A medium-sized (6 inches) bunting, the Vesper Sparrow is most easily identified by its streaked body, reddish-brown shoulders, and dark tail with white edges. Similar in shape to the Song Sparrow (Melospiza melodia), this species may be distinguished from the Song Sparrow by that species’ browner body, dark breast patch, and rounder tail. Male and female Vesper Sparrows are similar to one another in all seasons. The Vesper Sparrow breeds across much of the northern United States and southern Canada. In winter, most populations migrate south to the southern half of the U.S. and northern Mexico. Vesper Sparrows are present all year in a few areas, most notably in California’s Central Valley. Vesper Sparrows inhabit open or sparsely-vegetated habitats, including grasslands, prairies, and scrubland. The clearing of land in the eastern U.S. and Canada for agriculture allowed this species to expand eastward onto farmland during the nineteenth century, although this species is now experiencing declines in these areas as abandoned fields are reclaimed by forest. Vesper Sparrows primarily eat seeds and grains, adding insects and other invertebrates to their diets during the summer when these sources of food are available. In appropriate habitat, Vesper Sparrows may be observed foraging for food on bare ground or on the lower stalks of grasses. Males may also be observed singing this species’ song, a series of whistling notes recalling that of the Song Sparrow but higher-pitched and less buzzing. Vesper Sparrows are primarily active during the day, but, like many migratory songbirds, this species migrates at night.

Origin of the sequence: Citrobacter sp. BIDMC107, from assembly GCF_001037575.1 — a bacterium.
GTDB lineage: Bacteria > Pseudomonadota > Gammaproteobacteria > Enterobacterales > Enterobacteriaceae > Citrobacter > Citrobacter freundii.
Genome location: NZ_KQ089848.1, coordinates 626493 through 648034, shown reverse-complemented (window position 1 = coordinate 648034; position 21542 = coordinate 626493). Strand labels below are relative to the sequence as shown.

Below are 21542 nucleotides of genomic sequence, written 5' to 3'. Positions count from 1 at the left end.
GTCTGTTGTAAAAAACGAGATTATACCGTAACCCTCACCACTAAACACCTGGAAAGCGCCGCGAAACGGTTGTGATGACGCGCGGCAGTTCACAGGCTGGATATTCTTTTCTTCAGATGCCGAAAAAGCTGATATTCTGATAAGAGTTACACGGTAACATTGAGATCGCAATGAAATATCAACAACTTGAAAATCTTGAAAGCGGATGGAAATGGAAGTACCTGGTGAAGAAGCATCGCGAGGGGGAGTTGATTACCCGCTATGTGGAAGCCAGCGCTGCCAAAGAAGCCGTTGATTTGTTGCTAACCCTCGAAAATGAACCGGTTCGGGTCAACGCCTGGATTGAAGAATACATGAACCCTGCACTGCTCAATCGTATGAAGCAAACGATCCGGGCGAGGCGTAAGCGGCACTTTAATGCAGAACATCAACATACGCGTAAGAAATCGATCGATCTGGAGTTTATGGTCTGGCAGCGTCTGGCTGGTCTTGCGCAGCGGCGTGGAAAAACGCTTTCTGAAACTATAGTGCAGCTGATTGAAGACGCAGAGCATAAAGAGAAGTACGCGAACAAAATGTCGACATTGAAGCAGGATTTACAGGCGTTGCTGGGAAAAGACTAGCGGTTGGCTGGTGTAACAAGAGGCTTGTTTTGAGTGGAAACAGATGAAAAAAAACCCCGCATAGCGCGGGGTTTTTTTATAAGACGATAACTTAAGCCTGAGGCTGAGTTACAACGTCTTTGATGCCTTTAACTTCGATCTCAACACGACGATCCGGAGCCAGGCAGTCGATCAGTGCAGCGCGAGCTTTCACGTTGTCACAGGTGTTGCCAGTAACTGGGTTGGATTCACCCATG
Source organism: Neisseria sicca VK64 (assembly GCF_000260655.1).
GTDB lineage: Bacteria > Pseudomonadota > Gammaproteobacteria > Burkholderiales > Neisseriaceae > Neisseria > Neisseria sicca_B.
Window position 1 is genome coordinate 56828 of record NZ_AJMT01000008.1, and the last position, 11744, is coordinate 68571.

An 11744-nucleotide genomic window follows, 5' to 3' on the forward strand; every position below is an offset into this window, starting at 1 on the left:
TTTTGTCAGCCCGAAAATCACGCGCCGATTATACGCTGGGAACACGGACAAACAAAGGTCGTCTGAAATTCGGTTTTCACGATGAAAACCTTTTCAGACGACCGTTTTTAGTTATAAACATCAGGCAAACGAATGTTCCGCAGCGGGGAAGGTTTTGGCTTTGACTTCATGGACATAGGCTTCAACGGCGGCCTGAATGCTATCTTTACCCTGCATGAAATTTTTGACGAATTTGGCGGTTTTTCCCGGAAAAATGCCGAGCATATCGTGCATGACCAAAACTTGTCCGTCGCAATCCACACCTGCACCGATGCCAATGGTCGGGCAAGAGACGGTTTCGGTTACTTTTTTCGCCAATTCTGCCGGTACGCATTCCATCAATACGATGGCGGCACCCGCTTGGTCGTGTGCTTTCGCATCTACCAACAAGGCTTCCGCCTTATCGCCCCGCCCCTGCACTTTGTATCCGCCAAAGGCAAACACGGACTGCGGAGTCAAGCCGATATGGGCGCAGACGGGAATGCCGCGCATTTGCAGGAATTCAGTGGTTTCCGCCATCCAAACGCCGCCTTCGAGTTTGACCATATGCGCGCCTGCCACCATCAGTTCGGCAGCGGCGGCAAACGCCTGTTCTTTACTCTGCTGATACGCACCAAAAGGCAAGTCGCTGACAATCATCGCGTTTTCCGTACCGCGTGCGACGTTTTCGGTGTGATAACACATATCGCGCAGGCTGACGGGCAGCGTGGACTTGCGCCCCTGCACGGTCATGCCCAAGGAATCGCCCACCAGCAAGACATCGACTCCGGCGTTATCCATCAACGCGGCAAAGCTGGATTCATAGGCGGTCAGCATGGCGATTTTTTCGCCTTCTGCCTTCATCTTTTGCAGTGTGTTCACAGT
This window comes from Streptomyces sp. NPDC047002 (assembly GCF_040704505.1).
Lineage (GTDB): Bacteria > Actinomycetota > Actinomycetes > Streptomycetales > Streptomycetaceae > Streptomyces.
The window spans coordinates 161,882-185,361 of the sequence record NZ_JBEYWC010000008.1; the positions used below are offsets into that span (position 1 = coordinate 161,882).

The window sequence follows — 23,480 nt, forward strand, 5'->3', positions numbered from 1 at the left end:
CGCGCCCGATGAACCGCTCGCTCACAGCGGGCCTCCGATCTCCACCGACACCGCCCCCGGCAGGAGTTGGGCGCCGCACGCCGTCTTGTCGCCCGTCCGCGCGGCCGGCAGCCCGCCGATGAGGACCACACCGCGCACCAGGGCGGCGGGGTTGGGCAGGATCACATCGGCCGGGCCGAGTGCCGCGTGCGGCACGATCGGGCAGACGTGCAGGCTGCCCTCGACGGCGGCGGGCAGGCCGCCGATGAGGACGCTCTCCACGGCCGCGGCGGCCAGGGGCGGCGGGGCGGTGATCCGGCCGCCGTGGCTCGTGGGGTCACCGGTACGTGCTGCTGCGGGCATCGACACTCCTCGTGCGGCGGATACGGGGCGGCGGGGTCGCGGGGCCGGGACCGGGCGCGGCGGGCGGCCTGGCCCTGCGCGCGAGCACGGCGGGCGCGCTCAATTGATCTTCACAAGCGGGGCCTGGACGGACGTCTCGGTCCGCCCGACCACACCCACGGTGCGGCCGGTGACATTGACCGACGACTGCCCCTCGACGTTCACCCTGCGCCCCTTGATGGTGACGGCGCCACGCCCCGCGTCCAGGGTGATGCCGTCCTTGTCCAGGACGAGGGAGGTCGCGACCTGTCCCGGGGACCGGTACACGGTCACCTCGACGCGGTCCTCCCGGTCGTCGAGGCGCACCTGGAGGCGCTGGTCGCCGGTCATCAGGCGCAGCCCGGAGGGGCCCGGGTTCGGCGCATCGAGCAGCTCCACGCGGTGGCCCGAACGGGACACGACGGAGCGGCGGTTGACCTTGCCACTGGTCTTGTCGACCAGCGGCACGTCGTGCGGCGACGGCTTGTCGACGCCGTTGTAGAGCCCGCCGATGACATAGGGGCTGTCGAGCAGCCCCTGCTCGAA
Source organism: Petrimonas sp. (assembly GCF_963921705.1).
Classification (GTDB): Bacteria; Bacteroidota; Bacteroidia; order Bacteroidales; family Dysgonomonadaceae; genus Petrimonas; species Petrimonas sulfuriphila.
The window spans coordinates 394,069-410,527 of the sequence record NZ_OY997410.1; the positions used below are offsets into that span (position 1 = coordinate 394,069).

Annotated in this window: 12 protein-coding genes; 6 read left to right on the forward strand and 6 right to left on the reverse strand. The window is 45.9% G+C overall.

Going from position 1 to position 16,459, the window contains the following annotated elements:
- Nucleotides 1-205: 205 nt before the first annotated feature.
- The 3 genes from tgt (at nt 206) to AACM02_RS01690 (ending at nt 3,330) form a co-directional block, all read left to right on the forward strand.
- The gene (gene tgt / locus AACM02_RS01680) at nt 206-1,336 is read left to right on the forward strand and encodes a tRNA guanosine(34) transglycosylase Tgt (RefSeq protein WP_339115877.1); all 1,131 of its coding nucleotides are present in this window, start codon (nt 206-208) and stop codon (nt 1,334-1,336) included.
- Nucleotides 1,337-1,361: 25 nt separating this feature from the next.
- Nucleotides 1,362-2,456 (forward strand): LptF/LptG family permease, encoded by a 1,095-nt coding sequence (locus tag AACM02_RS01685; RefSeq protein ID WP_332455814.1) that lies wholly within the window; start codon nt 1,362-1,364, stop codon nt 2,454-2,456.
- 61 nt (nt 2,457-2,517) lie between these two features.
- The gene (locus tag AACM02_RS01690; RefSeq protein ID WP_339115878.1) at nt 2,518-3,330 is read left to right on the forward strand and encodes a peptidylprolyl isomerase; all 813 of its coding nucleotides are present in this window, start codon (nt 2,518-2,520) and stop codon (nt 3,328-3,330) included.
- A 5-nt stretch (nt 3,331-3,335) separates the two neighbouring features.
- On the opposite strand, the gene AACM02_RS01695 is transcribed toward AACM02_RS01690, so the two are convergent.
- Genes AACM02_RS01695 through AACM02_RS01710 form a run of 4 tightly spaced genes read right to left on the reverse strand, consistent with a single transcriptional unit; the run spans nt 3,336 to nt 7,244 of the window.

Common migrant, uncommon summer resident. Arrives in early March and leaves in October. Nests from mid-April to mid-August in overgrown fields. Sexes are alike.
This description applies to the bird on the right.
Collected By: John R Massie/CW Richmond
Locality: Washington, DC
Catalog ID: 176521